It appears there are some people out there buying the 52-pound (that’s weight), US$600 Modernist Bread volumes and actually using them (more on the books in the comments here). I suppose some home bakers might feel inadequate reading the details in the linked Eater.com article on expensively-overproduced hobbyist bread for the braggart, but I didn’t. Mostly, the words “overthinking”, “overkill”, and “overcompensating” came to mind, and, as I finished the article, “Criminey.”
Mind-boggling though those details are, it was still sort of interesting to read.
A sample caption from breadstagram: “Loaf from yesterday’s cut video. 80% bread flour, 20% whole wheat, 80% hydration, 2% salt, Leaven was 100% hydration, whole wheat, young (4 hours), and comprised of 10% of total *dough* weight (60g for a 600g loaf). Hand mixed via Rubaud Method for 10 minutes. Bulk for 3.5 hours, low 80s F, with coil folds at 60 minutes and 120 minutes (around 40% rise in volume).”
Yeah…no. The stress these people put on themselves doesn’t sound enjoyable. I’m glad my bread-baking remains at a relaxed level. I’d stop doing it if it seemed that much like work.
I’ll likely be making Jasper White’s Lobster and Corn Chowder this weekend or next, but I had a hankering for chowder today – without quite so much work – and selected the simple and delicious Shaker-style corn chowder from White’s 50 Chowders book, the recipe below. The corn and Yukon Gold potatoes here are from Willard Farm.
The only change I sometimes make to this recipe is to use rosemary instead of cumin in step 3 for a completely different background note – either a couple springs of fresh rosemary, fished out afterward, or ½ teaspoon ground rosemary. Today I stuck to the original.
I forgot about the thinly-sliced scallion garnish in the prep bowl not even two feet away. Oh, well…still tasted great. Click for a larger version.
To go with, I made a couple loaves of simple crusty bread, River Cottage style, one of those to be frozen for later. At the end of this article, there’s a seven-minute River Cottage instructional video and recipe for the bread – do watch that video and see how easy it is. I’ve also included there Jasper White’s general notes on corn and on the importance of curing chowder (yes, some things do benefit from curing). I enthusiastically recommend his book on chowders – it’s both authoritative and fun.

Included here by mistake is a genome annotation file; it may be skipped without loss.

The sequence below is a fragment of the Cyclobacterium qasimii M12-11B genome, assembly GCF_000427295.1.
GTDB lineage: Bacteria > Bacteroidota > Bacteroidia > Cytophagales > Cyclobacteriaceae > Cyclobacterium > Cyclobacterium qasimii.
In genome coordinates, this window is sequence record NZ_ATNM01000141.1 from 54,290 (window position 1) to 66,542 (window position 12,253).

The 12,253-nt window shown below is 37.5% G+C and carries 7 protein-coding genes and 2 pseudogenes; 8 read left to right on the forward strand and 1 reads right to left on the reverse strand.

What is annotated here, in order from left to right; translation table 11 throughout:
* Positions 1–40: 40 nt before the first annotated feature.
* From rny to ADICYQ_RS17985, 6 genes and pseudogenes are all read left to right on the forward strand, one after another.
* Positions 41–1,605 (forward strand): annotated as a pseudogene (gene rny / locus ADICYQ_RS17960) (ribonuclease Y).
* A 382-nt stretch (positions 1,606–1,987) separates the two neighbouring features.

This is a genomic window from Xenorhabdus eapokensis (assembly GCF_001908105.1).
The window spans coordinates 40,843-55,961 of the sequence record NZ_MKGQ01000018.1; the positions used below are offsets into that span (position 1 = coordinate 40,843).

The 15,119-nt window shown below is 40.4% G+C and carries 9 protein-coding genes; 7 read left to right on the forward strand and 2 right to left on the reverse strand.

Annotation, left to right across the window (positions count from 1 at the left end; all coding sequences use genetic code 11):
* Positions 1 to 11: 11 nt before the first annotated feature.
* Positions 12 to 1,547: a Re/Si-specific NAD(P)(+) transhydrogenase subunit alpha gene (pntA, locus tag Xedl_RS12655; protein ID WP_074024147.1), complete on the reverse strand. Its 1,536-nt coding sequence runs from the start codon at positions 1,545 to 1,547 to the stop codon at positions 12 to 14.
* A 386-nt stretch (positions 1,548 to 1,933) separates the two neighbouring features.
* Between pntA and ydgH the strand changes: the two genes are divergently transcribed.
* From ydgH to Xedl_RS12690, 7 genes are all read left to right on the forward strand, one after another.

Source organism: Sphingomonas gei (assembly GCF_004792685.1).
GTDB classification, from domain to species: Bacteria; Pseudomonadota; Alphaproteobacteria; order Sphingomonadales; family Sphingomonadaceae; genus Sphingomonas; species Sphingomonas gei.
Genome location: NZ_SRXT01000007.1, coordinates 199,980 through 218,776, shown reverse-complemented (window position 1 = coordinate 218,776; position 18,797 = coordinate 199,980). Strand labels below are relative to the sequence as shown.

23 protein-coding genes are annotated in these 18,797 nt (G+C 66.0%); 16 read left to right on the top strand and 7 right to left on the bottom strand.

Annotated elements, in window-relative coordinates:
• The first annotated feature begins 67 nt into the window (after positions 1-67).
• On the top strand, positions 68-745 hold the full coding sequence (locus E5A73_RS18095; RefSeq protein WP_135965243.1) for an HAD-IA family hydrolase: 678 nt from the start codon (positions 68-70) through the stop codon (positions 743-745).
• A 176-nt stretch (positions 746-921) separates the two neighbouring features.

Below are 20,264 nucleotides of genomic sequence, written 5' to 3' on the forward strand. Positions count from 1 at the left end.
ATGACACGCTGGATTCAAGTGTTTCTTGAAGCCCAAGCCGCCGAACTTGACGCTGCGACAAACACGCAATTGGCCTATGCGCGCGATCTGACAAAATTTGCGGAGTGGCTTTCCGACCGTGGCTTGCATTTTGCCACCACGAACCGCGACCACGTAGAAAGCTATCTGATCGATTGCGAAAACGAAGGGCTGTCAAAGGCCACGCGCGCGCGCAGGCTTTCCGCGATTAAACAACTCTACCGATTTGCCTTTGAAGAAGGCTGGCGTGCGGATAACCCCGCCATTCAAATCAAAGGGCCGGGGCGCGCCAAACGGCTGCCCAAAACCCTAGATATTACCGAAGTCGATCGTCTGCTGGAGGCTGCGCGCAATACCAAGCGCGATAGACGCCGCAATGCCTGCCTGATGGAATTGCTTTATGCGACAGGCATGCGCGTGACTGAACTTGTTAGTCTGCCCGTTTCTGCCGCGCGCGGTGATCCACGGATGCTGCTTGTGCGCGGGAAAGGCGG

Click for a larger version
From 50 Chowders – One-Pot Meals – Clam, Corn & Beyond by Jasper White (2000)
Yield: About 7 cups; serves 6 as a first course
Corn chowder is the king of farmhouse chowders. Hundreds of recipes for it have been published over the years, but since corn and salt pork were staples of the American farm, it is likely that corn chowder was being made and enjoyed long before any recipe was ever printed. The oldest recipe I have come across is by Mary Lincoln, founder of the famous Boston Cooking School, in her Boston Cook Book (1884). Fannie Merritt Farmer, her successor, also published a corn chowder recipe in the original Boston Cooking School Cookbook (1896). A crop of corn chowder recipes followed Mary Lincoln’s, appearing in cookbooks from Philadelphia to Los Angeles and just about everywhere in between. Some were thickened with flour, others with egg yolks. Some, like Fannie Farmer’s, used canned corn (which has been around since the mid-1800s), some used fresh corn. The use of milk, cream, or condensed milk also varies from recipe to recipe. The Shakers, members of the well-known utopian community, are renowned today for their austere yet beautiful furniture, but they were also highly regarded for their cooking skills, especially their farmhouse chowders. My version of corn chowder is made similar to the Shaker style, according to a recipe from the Shakers at Hancock Village in Pittsfield, Massachusetts (1900), using fresh corn, butter, and cream. Its mellow, sweet flavor and lovely pale golden color are very comforting, and it is a big favorite with children as well as adults.
Serve corn chowder as a starter, with toasted common crackers or Pilot crackers. Or serve with Sweet Corn Fritters, Skillet Corn Bread or Corn Sticks, or Anadama Bread on the side to add a delicious contrasting corn flavor to your meal.
Since corn is the heart and soul of this dish, the success of your chowder will rely a great deal on the quality of the corn you use.
If you are making chicken stock or broth especially for this recipe, add the corn cobs (do not scrape them in this case) to that stock for more corn flavor.
Although potatoes help to thicken this chowder, I also use a bit of cornstarch to give it an extra smooth and creamy consistency. Mix the cornstarch and water to create a smooth paste, called a slurry, before you add it to the chowder.
The ground cumin adds an interesting but subtle contrast to the predominant corn flavor of this chowder. In the Southwestern-style corn chowder variation that follows, the amount of cumin is doubled, letting it stand out even more. The small amount of turmeric brightens the chowder’s color, making it a little more yellow.
For equipment, you will need a 3- to 4-quart heavy pot with a lid, a wooden spoon, and a ladle.
A note on this blog entry: For my own future reference, I’ve put double-recipe quantities in square brackets here – so “3  medium ears” just means 3 for a single recipe and 6 for a double.